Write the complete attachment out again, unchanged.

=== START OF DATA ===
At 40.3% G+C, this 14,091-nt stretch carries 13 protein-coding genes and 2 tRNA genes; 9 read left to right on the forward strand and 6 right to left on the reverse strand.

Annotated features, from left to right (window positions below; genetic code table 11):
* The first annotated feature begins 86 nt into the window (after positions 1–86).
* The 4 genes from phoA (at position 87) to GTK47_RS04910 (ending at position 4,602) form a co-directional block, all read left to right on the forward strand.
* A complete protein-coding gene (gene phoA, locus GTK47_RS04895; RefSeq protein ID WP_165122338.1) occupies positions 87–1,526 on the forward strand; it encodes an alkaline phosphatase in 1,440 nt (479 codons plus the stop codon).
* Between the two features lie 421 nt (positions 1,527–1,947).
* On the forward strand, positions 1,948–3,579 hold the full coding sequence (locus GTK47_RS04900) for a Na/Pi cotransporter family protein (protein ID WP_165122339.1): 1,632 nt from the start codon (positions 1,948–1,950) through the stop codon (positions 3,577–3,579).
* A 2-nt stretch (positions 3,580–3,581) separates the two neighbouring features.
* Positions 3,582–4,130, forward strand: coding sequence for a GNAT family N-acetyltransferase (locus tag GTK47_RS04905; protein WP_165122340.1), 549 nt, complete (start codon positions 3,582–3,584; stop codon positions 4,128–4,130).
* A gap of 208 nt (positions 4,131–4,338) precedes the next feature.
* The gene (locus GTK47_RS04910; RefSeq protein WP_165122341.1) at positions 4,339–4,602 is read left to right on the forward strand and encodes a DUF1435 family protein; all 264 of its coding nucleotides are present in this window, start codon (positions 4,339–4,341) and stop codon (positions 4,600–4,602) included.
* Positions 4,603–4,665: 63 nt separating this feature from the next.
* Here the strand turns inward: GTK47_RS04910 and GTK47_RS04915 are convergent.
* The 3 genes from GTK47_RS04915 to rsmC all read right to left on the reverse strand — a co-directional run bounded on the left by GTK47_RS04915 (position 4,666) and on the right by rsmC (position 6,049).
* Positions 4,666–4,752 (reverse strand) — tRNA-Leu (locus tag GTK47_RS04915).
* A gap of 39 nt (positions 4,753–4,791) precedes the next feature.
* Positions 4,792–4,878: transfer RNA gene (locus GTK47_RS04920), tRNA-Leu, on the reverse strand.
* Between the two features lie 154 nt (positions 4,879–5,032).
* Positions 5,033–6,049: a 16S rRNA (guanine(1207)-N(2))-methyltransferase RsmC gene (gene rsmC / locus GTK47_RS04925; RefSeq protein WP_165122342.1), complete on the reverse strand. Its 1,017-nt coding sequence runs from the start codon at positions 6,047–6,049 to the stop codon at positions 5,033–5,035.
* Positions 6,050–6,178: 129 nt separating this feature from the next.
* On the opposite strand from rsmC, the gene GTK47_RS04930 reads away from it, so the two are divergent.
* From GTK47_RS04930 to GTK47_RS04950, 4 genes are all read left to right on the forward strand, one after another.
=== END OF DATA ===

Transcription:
At 40.3% G+C, this 14,091-nt stretch carries 13 protein-coding genes and 2 tRNA genes; 9 read left to right on the forward strand and 6 right to left on the reverse strand.

Annotated features, from left to right (window positions below; genetic code table 11):
* The first annotated feature begins 86 nt into the window (after positions 1–86).
* The 4 genes from phoA (at position 87) to GTK47_RS04910 (ending at position 4,602) form a co-directional block, all read left to right on the forward strand.
* A complete protein-coding gene (gene phoA, locus GTK47_RS04895; RefSeq protein ID WP_165122338.1) occupies positions 87–1,526 on the forward strand; it encodes an alkaline phosphatase in 1,440 nt (479 codons plus the stop codon).
* Between the two features lie 421 nt (positions 1,527–1,947).
* On the forward strand, positions 1,948–3,579 hold the full coding sequence (locus GTK47_RS04900) for a Na/Pi cotransporter family protein (protein ID WP_165122339.1): 1,632 nt from the start codon (positions 1,948–1,950) through the stop codon (positions 3,577–3,579).
* A 2-nt stretch (positions 3,580–3,581) separates the two neighbouring features.
* Positions 3,582–4,130, forward strand: coding sequence for a GNAT family N-acetyltransferase (locus tag GTK47_RS04905; protein WP_165122340.1), 549 nt, complete (start codon positions 3,582–3,584; stop codon positions 4,128–4,130).
* A gap of 208 nt (positions 4,131–4,338) precedes the next feature.
* The gene (locus GTK47_RS04910; RefSeq protein WP_165122341.1) at positions 4,339–4,602 is read left to right on the forward strand and encodes a DUF1435 family protein; all 264 of its coding nucleotides are present in this window, start codon (positions 4,339–4,341) and stop codon (positions 4,600–4,602) included.
* Positions 4,603–4,665: 63 nt separating this feature from the next.
* Here the strand turns inward: GTK47_RS04910 and GTK47_RS04915 are convergent.
* The 3 genes from GTK47_RS04915 to rsmC all read right to left on the reverse strand — a co-directional run bounded on the left by GTK47_RS04915 (position 4,666) and on the right by rsmC (position 6,049).
* Positions 4,666–4,752 (reverse strand) — tRNA-Leu (locus tag GTK47_RS04915).
* A gap of 39 nt (positions 4,753–4,791) precedes the next feature.
* Positions 4,792–4,878: transfer RNA gene (locus GTK47_RS04920), tRNA-Leu, on the reverse strand.
* Between the two features lie 154 nt (positions 4,879–5,032).
* Positions 5,033–6,049: a 16S rRNA (guanine(1207)-N(2))-methyltransferase RsmC gene (gene rsmC / locus GTK47_RS04925; RefSeq protein WP_165122342.1), complete on the reverse strand. Its 1,017-nt coding sequence runs from the start codon at positions 6,047–6,049 to the stop codon at positions 5,033–5,035.
* Positions 6,050–6,178: 129 nt separating this feature from the next.
* On the opposite strand from rsmC, the gene GTK47_RS04930 reads away from it, so the two are divergent.
* From GTK47_RS04930 to GTK47_RS04950, 4 genes are all read left to right on the forward strand, one after another.